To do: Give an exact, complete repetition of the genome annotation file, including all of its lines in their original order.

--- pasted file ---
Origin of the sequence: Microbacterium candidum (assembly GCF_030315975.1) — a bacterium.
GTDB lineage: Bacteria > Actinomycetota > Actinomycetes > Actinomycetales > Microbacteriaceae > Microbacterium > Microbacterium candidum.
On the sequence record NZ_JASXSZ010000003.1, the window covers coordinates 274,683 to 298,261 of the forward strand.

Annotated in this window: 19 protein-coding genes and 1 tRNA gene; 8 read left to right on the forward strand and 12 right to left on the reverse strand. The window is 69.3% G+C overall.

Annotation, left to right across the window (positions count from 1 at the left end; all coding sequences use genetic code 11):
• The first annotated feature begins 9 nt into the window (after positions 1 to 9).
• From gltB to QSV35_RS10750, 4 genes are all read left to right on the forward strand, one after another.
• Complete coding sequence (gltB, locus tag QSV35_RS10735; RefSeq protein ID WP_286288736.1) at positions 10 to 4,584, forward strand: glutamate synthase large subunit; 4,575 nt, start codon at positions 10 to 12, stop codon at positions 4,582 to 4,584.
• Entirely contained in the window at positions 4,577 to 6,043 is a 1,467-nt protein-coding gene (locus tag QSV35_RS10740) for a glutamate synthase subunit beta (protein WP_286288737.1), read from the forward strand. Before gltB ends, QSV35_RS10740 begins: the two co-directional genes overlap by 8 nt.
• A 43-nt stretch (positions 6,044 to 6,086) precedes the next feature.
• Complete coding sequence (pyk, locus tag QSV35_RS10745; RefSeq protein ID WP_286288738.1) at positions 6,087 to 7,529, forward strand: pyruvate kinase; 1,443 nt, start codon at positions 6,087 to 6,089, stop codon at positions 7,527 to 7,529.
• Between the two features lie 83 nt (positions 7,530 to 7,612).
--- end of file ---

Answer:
Origin of the sequence: Microbacterium candidum (assembly GCF_030315975.1) — a bacterium.
GTDB lineage: Bacteria > Actinomycetota > Actinomycetes > Actinomycetales > Microbacteriaceae > Microbacterium > Microbacterium candidum.
On the sequence record NZ_JASXSZ010000003.1, the window covers coordinates 274,683 to 298,261 of the forward strand.

Annotated in this window: 19 protein-coding genes and 1 tRNA gene; 8 read left to right on the forward strand and 12 right to left on the reverse strand. The window is 69.3% G+C overall.

Annotation, left to right across the window (positions count from 1 at the left end; all coding sequences use genetic code 11):
• The first annotated feature begins 9 nt into the window (after positions 1 to 9).
• From gltB to QSV35_RS10750, 4 genes are all read left to right on the forward strand, one after another.
• Complete coding sequence (gltB, locus tag QSV35_RS10735; RefSeq protein ID WP_286288736.1) at positions 10 to 4,584, forward strand: glutamate synthase large subunit; 4,575 nt, start codon at positions 10 to 12, stop codon at positions 4,582 to 4,584.
• Entirely contained in the window at positions 4,577 to 6,043 is a 1,467-nt protein-coding gene (locus tag QSV35_RS10740) for a glutamate synthase subunit beta (protein WP_286288737.1), read from the forward strand. Before gltB ends, QSV35_RS10740 begins: the two co-directional genes overlap by 8 nt.
• A 43-nt stretch (positions 6,044 to 6,086) precedes the next feature.
• Complete coding sequence (pyk, locus tag QSV35_RS10745; RefSeq protein ID WP_286288738.1) at positions 6,087 to 7,529, forward strand: pyruvate kinase; 1,443 nt, start codon at positions 6,087 to 6,089, stop codon at positions 7,527 to 7,529.
• Between the two features lie 83 nt (positions 7,530 to 7,612).